I pointed out above that the intuitive appeal of the phenomenon of language attrition can be both a blessing and a curse for those of us who are doing research in this area. A blessing because it is usually easy to find speakers who are interested enough to invest their time in participating in our research. Furthermore, ours is one of the few areas of science that others – linguists and non-linguists alike – tend to find fascinating. Most of our colleague scientists will generally reap anything from politely feigned interest to outright boredom when they attempt to tell others about their research passion (remember poor Ross the palaeontologist, from the TV series Friends?). However, few people will not be intrigued and moved by stories such as those of Gertrud U. or Albert L.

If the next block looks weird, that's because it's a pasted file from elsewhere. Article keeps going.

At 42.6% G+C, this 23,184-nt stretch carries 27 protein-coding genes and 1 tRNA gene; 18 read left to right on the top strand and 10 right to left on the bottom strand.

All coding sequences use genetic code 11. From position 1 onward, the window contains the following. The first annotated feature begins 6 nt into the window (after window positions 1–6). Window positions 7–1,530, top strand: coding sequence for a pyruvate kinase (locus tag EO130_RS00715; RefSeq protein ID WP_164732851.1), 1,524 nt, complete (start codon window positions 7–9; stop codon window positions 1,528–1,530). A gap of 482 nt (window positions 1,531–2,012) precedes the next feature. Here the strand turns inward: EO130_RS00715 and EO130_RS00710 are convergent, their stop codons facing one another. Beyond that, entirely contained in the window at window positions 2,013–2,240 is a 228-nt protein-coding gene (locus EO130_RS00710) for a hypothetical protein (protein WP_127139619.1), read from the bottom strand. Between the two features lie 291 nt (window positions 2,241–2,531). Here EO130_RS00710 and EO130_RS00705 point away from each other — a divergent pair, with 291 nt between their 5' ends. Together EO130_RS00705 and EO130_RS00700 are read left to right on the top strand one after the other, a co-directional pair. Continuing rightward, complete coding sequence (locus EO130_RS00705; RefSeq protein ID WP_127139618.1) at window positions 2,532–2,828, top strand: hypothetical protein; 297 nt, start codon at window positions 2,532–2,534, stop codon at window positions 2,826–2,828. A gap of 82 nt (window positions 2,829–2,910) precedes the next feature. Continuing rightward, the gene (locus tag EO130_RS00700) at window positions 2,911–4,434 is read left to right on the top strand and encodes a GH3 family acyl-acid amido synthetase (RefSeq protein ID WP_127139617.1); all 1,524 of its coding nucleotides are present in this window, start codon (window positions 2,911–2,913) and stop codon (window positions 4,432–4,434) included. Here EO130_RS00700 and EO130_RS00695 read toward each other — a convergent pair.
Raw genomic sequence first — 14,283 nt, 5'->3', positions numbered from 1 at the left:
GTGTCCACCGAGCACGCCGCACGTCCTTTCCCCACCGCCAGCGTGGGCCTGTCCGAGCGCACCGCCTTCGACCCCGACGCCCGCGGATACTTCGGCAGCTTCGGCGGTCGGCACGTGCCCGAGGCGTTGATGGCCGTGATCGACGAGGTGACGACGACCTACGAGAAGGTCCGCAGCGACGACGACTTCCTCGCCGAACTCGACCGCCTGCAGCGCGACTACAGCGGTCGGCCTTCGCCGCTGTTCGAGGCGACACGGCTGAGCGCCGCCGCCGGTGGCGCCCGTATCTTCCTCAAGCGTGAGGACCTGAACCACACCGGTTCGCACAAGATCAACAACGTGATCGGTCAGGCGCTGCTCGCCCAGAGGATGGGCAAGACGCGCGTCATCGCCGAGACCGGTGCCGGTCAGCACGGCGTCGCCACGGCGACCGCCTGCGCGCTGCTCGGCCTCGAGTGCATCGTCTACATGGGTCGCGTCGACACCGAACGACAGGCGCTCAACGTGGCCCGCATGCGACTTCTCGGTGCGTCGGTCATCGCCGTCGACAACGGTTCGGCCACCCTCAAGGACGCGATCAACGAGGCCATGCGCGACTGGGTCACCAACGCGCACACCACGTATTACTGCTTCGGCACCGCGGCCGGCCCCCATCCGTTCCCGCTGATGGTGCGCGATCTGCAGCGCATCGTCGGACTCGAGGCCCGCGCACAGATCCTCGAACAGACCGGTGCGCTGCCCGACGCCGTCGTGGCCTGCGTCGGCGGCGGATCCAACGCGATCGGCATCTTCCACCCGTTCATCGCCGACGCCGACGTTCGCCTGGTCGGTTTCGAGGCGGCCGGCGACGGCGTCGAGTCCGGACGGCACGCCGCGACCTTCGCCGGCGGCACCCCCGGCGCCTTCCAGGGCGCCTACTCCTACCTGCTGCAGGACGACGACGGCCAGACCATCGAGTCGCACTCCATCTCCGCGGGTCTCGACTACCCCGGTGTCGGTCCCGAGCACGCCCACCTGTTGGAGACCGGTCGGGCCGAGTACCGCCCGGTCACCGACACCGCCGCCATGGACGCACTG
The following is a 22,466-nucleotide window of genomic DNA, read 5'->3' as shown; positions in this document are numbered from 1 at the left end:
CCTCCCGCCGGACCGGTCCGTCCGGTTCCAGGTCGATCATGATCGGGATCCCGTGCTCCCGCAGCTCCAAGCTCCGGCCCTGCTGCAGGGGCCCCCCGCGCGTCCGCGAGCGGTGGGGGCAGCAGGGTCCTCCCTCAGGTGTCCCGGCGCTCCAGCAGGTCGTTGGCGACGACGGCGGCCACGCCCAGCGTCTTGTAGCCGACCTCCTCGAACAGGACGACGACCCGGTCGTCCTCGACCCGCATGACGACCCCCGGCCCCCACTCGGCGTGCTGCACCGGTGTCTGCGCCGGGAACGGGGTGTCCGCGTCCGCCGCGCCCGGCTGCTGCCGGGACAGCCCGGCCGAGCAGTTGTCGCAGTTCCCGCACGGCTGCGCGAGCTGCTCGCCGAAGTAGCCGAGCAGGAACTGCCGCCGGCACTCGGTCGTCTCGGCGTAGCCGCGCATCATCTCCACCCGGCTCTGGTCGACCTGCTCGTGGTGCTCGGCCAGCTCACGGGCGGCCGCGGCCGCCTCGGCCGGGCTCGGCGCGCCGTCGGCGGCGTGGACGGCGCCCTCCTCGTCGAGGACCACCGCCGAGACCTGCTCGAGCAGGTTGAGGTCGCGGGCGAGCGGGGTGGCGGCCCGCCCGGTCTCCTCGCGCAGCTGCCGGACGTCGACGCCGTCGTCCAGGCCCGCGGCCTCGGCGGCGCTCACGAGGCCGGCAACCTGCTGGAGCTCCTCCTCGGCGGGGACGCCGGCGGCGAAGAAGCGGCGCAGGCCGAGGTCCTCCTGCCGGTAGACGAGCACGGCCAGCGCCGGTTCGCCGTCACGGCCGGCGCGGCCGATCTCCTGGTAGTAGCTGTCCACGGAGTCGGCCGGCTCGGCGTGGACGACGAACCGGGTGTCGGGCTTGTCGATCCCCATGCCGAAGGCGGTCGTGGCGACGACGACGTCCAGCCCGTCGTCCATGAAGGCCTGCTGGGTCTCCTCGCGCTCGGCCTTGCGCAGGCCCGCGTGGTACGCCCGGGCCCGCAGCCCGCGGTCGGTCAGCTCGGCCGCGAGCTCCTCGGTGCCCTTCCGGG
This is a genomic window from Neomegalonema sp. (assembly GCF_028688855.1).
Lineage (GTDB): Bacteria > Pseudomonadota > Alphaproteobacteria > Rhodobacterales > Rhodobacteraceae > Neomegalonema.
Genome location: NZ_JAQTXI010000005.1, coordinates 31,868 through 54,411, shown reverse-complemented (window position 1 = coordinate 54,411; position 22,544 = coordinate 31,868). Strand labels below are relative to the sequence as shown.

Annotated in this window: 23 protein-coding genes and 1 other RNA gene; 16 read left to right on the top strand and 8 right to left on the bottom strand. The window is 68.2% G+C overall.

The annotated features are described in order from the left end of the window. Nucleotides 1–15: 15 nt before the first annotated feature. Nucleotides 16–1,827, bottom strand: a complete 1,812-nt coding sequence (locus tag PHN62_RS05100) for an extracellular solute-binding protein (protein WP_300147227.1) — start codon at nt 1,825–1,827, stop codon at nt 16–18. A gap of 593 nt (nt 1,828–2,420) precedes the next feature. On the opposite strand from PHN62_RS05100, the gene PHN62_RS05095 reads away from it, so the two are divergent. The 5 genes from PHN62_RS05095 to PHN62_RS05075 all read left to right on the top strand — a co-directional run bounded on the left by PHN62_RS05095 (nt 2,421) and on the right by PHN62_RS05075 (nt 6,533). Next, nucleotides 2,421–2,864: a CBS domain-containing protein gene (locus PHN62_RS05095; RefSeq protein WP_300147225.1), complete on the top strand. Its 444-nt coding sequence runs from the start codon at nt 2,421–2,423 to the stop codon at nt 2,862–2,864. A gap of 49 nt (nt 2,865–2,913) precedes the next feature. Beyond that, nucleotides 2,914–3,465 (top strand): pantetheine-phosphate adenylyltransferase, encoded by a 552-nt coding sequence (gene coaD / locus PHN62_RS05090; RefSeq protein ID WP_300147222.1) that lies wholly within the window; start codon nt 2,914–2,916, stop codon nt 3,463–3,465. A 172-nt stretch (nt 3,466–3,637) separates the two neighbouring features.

The potential curse, as I also pointed out above, lies in the fact that for many of our interlocutors the fascination of the subject is rooted in some resonance in their own experience. For example, few Dutch people do not have an Uncle Wim or an Aunt Agada who moved to Canada, Australia or New Zealand in the 1950s and, these days, has such a strong English accent or simply cannot use articles properly any more. Like Mma Ramotswe in the quotation at the very start of this book, those who have experienced this (either in themselves or by proxy) often feel puzzled, unsettled, saddened or shocked.